6 Steps For Success Every New Yoga Teacher Should Know

September 02, 2015

 

So you just finished your first yoga teacher training. You likely feel as if you just purged a heavy weight that’s been on your back for years, are full of emotions (mainly love) and are beyond stoked, and/or terrified, to get in front your first batch of students. So what on earth are you supposed to do now? Rather than riding the wave of inspiration and excitement from finishing a training, many new teachers talk themselves into putting off teaching because they feel too fresh, are lacking the confidence, or tell themselves they aren’t “knowledgeable enough,” to lead a class. Reality check: the only way to get hands-on knowledge, experience and confidence to teach is to teach. Starting something new always feels overwhelming, but discomfort does not justify avoidance. As a yogi, teacher and human you have the skills and courage to step towards fear with acceptance, flexibility, and steady breath. Here are six steps to getting started as a new teacher:

  1. Commit to a regular practice. Whether it’s at home alone, one-on-one with another teacher, or in a group setting, it’s important that you start and maintain a regular practice. Authentic and passionate teaching is informed by a robust personal practice. It’s during these sessions in your living room that you’ll start to find your voice as a teacher, how you cue and sequence, and what you ultimately want to offer your students. Having your own practice also helps keep yourself in check, so that you can continue to do your own self-exploration and leave your personal business at home, rather than take it into a class with you.
  2. Get clear on your vision . What are you being called to do? Teach yoga full time? Teach on the side? Teachyin yoga to athletes? Teachvinyasa yoga to seniors? Earn a living? Practicekarma? You don’t have to have all the answers right away; this is something we learn over time from trying new styles and ways of teaching. We can learn a lot from our personal practice about what we want to offer – that may even mean that you don’t start teaching, or take some time off, for a few months. Be kind to yourself if you don’t have it all figured out right away. Play around and try new things. Continue to meditate and set intentions for your ultimate vision as a yoga teacher. It will come with time.
  3. Put yourself out there.  When you’ve decided you want to start teaching, put yourself out there and let people know that, yes, you are available (and very excited) to teach. Tell your yoga teachers that you’re ready to get going, and see if they can connect you to any other teachers or studios who may need teachers for their sub lists. Use social media to post any classes you may have lined up, or join a group for yoga teachers in your area as a way of networking. Keep in mind you’re more likely to get opportunities from people who know you than by sending out resumés to strangers. If a studio-of-interest’s manager teaches a class, attend it regularly and remind them that if they’re ever in a pinch you’re certified, insured, and available to sub classes. You can also offer to audition a class for them so they can see your style and if you’d be a good fit for that space. Take one small action every day that moves you closer to manifesting your intention.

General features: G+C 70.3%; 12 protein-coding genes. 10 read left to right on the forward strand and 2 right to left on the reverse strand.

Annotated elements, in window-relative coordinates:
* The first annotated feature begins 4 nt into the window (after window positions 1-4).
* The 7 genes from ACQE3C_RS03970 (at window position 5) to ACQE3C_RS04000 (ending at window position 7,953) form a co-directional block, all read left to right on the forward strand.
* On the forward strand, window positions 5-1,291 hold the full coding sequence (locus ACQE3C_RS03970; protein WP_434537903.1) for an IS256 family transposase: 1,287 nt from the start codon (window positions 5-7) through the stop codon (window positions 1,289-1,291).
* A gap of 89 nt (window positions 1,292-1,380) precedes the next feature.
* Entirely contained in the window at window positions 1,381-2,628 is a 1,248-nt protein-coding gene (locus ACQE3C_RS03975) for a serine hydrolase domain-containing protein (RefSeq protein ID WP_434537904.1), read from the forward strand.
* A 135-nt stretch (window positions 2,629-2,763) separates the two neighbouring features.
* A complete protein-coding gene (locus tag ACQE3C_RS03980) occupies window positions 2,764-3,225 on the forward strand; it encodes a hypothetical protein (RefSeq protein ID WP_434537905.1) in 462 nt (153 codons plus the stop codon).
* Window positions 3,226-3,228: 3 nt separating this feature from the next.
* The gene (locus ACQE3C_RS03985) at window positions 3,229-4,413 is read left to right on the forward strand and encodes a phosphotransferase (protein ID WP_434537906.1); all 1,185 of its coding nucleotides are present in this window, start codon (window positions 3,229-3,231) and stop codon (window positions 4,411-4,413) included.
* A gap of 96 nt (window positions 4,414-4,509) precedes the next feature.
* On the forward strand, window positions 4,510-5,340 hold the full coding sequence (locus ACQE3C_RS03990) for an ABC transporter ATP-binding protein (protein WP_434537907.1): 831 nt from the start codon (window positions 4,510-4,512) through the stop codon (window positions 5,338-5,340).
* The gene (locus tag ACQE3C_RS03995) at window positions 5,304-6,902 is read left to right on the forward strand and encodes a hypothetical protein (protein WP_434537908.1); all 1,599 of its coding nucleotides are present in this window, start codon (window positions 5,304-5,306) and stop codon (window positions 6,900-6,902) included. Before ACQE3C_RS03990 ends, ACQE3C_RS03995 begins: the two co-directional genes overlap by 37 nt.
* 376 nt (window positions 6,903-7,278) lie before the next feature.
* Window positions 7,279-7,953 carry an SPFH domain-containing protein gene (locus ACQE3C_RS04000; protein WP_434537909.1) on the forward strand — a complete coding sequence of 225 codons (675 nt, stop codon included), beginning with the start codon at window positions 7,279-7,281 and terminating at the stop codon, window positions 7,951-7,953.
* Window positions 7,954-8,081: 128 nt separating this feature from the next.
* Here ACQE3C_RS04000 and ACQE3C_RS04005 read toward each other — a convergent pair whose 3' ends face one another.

4. Have the courage to say yes. Hang in there. If you’re diligent, opportunities will begin to arise, but know that it takes time. Some opportunities offered to you will seem scary based on class size or trying a new style, but don’t turn something down just because you’re nervous. (If you feel genuinely uncomfortable about teaching a certain class or at a certain space, trust your instincts and pass – it’s okay to sayno). Maybe you’ll get a desperate last-minute call to sub a world-famous yoga teacher’s class of 100-plus students. This is the universe offering you the motivation to tap into your deepest potential to fill some big shoes.
  5. Affirm yourself.  Repeat after me: I am calm. I am confident. I am worthy. I am wise. I hold space. I have grace. I do enough. I have enough. I am enough. If this mantra doesn’t resonate with you, then find one that does (it may change from situation to situation) and repeat it to yourself until you feel steady and strong. Use affirmations that squelch your own limiting thoughts, and repeat them daily. When you stand in front of your first classes secure and confident, you exude positive, loving energy that will fill the room and create safe space for your students. Dare to be amazing.
  6. Have the courage to say no.  Early on, you’ll want to accept any teaching opportunity that is offered to you because you’re excited and want to gain experience. But, as you receive more offers, it’s important to understand that setting boundaries for yourself is healthy. Have the courage to sayno to opportunities that are inconsistent with your intention, or just don’t mesh with your schedule. For example, if you feel called to earn a living teaching yoga, there may come a time when you need to drop one of the two free classes you teach a week so that you can have a day off. Trust that turning down incompatible opportunities will free up the time, energy, and space that you need to become the (amazing) teacher you want to be.

 

Starting your yoga teaching journey is exciting, fulfilling and sometimes messy. Remember to be kind to yourself, show yourself some compassion and set boundaries so that you have enough time to rest, maintain your personal practice and ultimately grow as a teacher, yogi and human. Good luck!  

 


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